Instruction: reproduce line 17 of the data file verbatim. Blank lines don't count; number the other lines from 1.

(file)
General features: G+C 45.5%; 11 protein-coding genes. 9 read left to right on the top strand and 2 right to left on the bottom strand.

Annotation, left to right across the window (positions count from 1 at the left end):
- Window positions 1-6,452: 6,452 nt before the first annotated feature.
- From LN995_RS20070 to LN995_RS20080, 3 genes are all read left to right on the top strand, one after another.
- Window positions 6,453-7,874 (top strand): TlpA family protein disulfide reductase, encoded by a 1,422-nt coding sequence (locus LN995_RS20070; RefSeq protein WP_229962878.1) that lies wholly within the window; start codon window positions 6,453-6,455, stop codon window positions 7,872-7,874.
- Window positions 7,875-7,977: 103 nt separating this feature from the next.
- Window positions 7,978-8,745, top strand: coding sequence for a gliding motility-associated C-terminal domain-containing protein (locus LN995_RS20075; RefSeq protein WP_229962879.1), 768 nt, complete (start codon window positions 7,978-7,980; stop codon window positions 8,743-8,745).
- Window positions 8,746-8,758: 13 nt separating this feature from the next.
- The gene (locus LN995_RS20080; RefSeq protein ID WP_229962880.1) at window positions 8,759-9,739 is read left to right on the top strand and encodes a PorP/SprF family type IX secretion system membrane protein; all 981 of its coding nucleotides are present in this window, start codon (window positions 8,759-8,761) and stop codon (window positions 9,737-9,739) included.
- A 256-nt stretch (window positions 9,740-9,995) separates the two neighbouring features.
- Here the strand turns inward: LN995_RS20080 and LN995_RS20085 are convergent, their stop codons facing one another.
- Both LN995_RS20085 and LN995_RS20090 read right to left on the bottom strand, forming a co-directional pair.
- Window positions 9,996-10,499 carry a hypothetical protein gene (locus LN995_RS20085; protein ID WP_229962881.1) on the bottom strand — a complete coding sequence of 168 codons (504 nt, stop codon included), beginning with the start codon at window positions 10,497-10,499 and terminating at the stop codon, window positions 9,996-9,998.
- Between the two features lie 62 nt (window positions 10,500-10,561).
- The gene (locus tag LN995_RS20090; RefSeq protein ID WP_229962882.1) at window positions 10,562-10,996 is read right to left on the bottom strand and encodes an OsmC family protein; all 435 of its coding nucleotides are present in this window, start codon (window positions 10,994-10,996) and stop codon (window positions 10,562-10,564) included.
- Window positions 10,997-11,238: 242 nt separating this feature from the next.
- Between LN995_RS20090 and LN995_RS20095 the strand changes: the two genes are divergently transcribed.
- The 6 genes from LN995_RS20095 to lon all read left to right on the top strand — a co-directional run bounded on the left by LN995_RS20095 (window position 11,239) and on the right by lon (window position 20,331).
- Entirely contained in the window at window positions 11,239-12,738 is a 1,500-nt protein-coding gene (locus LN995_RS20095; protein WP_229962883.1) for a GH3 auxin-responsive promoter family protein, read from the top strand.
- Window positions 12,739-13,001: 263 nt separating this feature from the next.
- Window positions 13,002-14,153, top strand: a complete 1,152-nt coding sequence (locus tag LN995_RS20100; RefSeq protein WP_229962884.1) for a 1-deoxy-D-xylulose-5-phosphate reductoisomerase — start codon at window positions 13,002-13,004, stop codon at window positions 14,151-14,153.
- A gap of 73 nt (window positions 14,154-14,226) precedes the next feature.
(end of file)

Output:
- Between LN995_RS20090 and LN995_RS20095 the strand changes: the two genes are divergently transcribed.